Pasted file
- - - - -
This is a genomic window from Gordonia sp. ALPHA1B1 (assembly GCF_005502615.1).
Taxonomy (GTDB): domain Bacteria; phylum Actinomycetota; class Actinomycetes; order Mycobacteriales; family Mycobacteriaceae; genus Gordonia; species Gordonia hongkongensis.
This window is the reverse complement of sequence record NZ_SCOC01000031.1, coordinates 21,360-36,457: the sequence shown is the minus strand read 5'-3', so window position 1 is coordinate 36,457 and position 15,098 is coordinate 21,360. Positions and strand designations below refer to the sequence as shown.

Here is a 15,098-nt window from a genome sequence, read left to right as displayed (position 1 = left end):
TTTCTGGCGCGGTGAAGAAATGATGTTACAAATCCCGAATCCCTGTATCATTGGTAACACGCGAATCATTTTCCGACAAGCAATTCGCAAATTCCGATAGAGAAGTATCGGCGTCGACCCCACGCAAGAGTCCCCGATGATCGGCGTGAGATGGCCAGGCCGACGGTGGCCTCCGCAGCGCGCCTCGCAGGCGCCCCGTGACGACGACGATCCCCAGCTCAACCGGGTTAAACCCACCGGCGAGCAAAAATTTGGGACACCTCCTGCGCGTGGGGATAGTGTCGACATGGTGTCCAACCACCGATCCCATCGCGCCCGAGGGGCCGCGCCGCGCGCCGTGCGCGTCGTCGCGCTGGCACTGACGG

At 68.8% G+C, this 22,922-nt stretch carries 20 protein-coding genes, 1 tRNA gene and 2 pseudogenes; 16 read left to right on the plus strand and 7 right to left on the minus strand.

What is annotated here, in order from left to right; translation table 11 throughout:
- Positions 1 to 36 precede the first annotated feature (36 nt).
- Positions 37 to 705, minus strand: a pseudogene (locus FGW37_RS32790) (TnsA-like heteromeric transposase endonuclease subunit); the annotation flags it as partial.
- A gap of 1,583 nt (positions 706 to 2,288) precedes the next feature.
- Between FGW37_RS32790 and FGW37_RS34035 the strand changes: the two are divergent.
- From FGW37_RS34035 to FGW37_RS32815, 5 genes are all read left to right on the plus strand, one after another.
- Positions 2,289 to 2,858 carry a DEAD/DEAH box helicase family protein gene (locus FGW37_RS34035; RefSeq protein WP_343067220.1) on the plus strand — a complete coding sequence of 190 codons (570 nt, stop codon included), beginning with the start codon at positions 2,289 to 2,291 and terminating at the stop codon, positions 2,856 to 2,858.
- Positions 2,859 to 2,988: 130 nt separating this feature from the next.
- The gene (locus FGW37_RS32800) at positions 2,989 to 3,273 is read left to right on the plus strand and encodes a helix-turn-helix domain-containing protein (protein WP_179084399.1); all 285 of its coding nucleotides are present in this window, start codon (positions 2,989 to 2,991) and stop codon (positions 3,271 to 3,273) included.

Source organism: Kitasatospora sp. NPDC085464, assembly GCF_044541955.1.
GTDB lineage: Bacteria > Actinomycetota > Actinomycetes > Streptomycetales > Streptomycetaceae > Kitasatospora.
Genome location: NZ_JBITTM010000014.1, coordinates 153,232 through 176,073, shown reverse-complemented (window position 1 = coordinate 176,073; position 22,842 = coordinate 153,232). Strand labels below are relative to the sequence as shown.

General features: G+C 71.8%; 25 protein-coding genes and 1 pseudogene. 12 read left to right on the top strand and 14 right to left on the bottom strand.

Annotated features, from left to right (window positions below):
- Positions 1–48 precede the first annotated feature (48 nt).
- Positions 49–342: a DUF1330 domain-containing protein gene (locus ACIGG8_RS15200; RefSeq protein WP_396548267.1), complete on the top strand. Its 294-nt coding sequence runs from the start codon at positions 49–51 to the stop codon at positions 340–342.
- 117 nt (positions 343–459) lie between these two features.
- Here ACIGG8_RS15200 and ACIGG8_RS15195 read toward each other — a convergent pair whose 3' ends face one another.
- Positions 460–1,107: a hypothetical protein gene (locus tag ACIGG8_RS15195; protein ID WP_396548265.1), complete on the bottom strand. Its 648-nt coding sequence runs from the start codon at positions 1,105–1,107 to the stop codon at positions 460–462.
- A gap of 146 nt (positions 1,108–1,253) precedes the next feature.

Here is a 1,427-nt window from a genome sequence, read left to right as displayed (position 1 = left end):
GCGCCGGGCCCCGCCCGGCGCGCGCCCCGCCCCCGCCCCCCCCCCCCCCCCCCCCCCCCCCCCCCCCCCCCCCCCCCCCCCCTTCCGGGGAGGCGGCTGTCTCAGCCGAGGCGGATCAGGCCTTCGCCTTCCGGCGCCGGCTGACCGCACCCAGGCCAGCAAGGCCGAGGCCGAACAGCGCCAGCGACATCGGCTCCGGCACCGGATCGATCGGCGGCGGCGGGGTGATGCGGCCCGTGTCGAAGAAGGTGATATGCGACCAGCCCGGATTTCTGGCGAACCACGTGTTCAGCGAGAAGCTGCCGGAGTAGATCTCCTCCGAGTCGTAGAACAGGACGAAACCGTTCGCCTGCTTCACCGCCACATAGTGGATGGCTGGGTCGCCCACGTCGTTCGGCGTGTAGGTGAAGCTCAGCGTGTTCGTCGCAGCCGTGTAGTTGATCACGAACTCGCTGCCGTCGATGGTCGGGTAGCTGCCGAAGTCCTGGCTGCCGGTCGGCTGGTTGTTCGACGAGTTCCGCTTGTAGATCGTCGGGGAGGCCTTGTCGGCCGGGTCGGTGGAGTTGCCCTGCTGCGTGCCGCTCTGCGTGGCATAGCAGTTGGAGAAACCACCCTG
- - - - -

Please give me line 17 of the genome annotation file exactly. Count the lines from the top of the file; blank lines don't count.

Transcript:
GTDB lineage: Bacteria > Actinomycetota > Actinomycetes > Streptomycetales > Streptomycetaceae > Kitasatospora.